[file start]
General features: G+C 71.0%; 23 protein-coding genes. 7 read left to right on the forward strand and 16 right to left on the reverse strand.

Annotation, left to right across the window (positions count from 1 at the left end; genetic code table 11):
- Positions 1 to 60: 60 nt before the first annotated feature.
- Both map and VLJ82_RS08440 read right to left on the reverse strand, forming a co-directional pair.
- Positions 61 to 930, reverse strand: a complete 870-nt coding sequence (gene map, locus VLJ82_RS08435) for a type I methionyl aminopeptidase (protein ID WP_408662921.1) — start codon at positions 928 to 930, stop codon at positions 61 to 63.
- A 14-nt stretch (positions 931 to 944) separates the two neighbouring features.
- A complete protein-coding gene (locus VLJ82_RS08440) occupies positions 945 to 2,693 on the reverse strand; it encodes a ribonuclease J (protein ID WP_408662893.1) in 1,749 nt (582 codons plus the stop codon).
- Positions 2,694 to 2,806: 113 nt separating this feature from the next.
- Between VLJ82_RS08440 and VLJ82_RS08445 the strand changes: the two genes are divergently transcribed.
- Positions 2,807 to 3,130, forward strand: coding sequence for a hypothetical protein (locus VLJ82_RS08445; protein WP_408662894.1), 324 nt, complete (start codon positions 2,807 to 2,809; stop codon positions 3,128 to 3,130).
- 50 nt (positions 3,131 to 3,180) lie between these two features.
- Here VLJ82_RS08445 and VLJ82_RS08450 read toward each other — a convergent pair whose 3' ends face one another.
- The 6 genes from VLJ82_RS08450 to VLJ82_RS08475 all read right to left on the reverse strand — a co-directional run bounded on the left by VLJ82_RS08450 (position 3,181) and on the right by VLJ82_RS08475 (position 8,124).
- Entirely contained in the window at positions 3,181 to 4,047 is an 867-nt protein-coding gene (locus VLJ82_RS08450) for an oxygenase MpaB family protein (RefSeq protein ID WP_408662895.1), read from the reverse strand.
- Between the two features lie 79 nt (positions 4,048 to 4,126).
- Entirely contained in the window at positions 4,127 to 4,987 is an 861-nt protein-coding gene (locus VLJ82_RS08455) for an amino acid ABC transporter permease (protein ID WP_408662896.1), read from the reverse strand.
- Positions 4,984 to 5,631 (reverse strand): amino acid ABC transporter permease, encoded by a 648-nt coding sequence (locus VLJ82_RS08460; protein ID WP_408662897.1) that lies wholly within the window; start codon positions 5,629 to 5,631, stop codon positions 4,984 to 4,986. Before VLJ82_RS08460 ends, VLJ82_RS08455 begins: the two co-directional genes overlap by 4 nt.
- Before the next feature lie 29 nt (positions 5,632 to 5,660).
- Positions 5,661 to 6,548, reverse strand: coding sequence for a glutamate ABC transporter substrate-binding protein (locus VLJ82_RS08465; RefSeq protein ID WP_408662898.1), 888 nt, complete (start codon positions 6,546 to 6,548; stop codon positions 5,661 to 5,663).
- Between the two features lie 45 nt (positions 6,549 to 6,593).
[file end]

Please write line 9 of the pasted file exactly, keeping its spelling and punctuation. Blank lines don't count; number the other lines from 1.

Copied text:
- Between VLJ82_RS08440 and VLJ82_RS08445 the strand changes: the two genes are divergently transcribed.